Exploring Hell’s Kitchen

By Samantha Nicholson

Every non-native resident of New York City remembers their first visit to Times Square. You will notice the flashing neon lights, mobs of people, huge megastores, and often the Naked Cowboy standing in the middle of the street.  After this initial visit, you will most likely try to avoid Times Square at all costs. But don’t discount the neighborhood surrounding it. There is a wealth of activities to do and things to see in the area surrounding Times Square. This neighborhood is known as Hell’s Kitchen.

Despite its name, Hell’s Kitchen is not some slum in the middle of Manhattan. In fact, it is a hotspot with tons of restaurants, bars, and theaters. It generally refers to the area between 34th and 57th street.   If you’re into celebrity-spotting, many actors call Hell’s Kitchen home due to its proximity to the Broadway theaters and Actors Studio training school.  Former residents include Madonna, Bob Hope, Jerry Seinfeld, and Sylvester Stallone. Countless novels have been based in the neighborhood; such as Sleepers, Sinners’ Ball, and Old Flame. Exploring Hell’s Kitchen should definitely be on your to-do list during your visit to NYC.

You’ll want to visit the historic Radio City Music Hall (1260 Avenue of the Americas). Its nickname isThe Showplace of the Nation, and this couldn’t be more accurate. For a long time, it was the leading tourist destination in New York City. The venue’s Radio City Christmas Spectacular, the annual holiday show featuring the Rockettes, attracts thousands of audience members for year. But the venue is busy all year long, as it is a frequent site for awards shows, concerts, and even sports events. Movies premiers also have occasionally taken place there. Even if you don’t go inside Radio City Music Hall, you’ll want to take a picture in front of its famous neon-light sign.

If TV is more your thing than live Broadway performances, try getting free tickets to see The Colbert Report, which films at 513 W 54th street. The live taping isn’t limited to what you actually see on television. There is a hilarious warm-up comic that takes the stage before Colbert goes on. If you’re the shy type, you might not want to sit front row; the comic tends to pick on certain people relentlessly. Colbert then comes out and does a short question-and-answer session before the taping begins. He does this out of character, and the difference between his television personality and real-life persona is somewhat shocking. I watch the show on a regular basis, but seeing it live is a completely different experience that all Colbert fans should try to do at some point.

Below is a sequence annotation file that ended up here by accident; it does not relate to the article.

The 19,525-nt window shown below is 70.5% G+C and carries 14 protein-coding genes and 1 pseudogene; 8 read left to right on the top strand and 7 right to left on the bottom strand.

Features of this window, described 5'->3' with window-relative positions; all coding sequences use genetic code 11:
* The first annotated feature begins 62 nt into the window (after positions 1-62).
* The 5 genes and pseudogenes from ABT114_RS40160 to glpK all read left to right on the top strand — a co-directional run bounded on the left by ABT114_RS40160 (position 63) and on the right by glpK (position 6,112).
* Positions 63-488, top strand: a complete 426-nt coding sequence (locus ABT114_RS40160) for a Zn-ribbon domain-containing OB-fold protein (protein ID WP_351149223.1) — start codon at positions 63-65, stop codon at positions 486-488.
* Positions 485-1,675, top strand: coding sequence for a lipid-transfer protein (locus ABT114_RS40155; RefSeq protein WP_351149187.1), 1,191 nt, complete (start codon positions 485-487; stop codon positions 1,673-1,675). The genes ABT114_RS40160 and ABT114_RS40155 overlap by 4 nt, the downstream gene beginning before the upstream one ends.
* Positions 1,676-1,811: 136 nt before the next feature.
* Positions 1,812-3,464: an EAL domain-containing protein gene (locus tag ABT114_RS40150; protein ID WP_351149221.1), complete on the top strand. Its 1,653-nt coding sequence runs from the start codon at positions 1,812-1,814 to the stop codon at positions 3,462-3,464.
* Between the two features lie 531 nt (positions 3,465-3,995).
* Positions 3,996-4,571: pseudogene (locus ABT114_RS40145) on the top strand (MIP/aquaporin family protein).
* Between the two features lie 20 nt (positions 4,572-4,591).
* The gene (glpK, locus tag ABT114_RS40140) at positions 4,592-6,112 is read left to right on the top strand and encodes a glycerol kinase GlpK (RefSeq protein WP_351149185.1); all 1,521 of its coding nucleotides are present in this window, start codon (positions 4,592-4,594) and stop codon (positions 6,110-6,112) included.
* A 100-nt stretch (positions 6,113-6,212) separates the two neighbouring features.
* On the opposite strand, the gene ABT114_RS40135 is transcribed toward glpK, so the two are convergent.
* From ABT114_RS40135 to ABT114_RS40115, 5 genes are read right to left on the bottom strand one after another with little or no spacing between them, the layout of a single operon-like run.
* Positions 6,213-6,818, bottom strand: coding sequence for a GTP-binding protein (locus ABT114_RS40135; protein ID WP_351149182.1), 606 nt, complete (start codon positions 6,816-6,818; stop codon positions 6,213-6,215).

The B.B. King Blues Club and Grill (237 W 42nd st) is a huge venue (550 seats!) which features big-name acts on a regular basis. Despite its name, you’ll find a lot more than blues at this restaurant. B.B. King features pop, rock, and funk acts regularly. But beware: the tourist-targeted pricing makes this an expensive night out. However, you’ll get to watch some amazing talent and enjoy high-quality food.

A personal favorite is Johnny Utah’s (25 W 51st street). This restaurant/bar features Manhattan’s first mechanical bull, which always has a long line of eager riders waiting to hop on. Its location makes it a great place for happy hour, as many large office buildings surround the venue. Mixed drinks start at $5, and beers start at an amazingly cheap (for Manhattan) $2. The food isn’t anything spectacular, but Johnny Utah’s relaxed western vibe will have you ordering BBQ wings and curly fries. They even offer fried pickles! But make sure you head here early for the most fun; the place empties out around 11 or so.

The famous play “West Side Story” depicted Hell’s Kitchen as a turbulent neighborhood. After a tour of Hell’s Kitchen, you will realize that its historic gritty reputation is no longer true. The neighborhood’s history may be tied to the criminal underworld, but today it is known for its luxury condos, hip restaurants, and trendy boutiques.

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